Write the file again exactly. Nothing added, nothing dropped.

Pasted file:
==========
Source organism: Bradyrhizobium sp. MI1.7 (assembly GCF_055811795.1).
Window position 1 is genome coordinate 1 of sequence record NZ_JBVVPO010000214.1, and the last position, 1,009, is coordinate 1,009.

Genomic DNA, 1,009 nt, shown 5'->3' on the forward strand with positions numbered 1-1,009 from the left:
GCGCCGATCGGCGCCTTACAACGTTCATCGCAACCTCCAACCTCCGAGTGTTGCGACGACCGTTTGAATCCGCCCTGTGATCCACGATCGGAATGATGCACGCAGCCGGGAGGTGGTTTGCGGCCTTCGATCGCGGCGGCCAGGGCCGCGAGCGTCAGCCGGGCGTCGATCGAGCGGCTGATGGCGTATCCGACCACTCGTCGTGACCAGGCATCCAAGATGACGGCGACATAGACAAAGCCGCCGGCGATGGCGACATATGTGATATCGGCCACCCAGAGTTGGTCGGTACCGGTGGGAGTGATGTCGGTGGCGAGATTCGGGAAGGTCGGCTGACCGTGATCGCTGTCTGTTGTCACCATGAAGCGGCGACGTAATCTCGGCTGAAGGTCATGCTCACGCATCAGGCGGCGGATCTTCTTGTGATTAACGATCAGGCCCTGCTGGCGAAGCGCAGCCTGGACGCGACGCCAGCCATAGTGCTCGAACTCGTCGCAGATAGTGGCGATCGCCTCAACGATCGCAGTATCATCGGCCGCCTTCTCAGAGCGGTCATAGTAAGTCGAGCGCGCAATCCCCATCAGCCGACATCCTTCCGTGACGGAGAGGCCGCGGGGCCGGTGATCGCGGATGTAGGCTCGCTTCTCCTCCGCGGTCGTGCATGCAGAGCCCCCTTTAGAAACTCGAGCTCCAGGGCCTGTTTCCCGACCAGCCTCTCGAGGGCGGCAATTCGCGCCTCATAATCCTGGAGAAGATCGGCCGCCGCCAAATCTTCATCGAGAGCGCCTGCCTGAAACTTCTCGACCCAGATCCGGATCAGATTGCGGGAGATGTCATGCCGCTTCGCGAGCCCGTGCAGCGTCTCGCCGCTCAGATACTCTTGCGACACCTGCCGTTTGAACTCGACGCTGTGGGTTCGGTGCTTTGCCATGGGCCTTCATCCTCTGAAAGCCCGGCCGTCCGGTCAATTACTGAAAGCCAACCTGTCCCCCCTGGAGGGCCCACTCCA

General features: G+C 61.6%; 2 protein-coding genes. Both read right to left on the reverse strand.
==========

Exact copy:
Source organism: Bradyrhizobium sp. MI1.7 (assembly GCF_055811795.1).
Window position 1 is genome coordinate 1 of sequence record NZ_JBVVPO010000214.1, and the last position, 1,009, is coordinate 1,009.

Genomic DNA, 1,009 nt, shown 5'->3' on the forward strand with positions numbered 1-1,009 from the left:
GCGCCGATCGGCGCCTTACAACGTTCATCGCAACCTCCAACCTCCGAGTGTTGCGACGACCGTTTGAATCCGCCCTGTGATCCACGATCGGAATGATGCACGCAGCCGGGAGGTGGTTTGCGGCCTTCGATCGCGGCGGCCAGGGCCGCGAGCGTCAGCCGGGCGTCGATCGAGCGGCTGATGGCGTATCCGACCACTCGTCGTGACCAGGCATCCAAGATGACGGCGACATAGACAAAGCCGCCGGCGATGGCGACATATGTGATATCGGCCACCCAGAGTTGGTCGGTACCGGTGGGAGTGATGTCGGTGGCGAGATTCGGGAAGGTCGGCTGACCGTGATCGCTGTCTGTTGTCACCATGAAGCGGCGACGTAATCTCGGCTGAAGGTCATGCTCACGCATCAGGCGGCGGATCTTCTTGTGATTAACGATCAGGCCCTGCTGGCGAAGCGCAGCCTGGACGCGACGCCAGCCATAGTGCTCGAACTCGTCGCAGATAGTGGCGATCGCCTCAACGATCGCAGTATCATCGGCCGCCTTCTCAGAGCGGTCATAGTAAGTCGAGCGCGCAATCCCCATCAGCCGACATCCTTCCGTGACGGAGAGGCCGCGGGGCCGGTGATCGCGGATGTAGGCTCGCTTCTCCTCCGCGGTCGTGCATGCAGAGCCCCCTTTAGAAACTCGAGCTCCAGGGCCTGTTTCCCGACCAGCCTCTCGAGGGCGGCAATTCGCGCCTCATAATCCTGGAGAAGATCGGCCGCCGCCAAATCTTCATCGAGAGCGCCTGCCTGAAACTTCTCGACCCAGATCCGGATCAGATTGCGGGAGATGTCATGCCGCTTCGCGAGCCCGTGCAGCGTCTCGCCGCTCAGATACTCTTGCGACACCTGCCGTTTGAACTCGACGCTGTGGGTTCGGTGCTTTGCCATGGGCCTTCATCCTCTGAAAGCCCGGCCGTCCGGTCAATTACTGAAAGCCAACCTGTCCCCCCTGGAGGGCCCACTCCA

General features: G+C 61.6%; 2 protein-coding genes. Both read right to left on the reverse strand.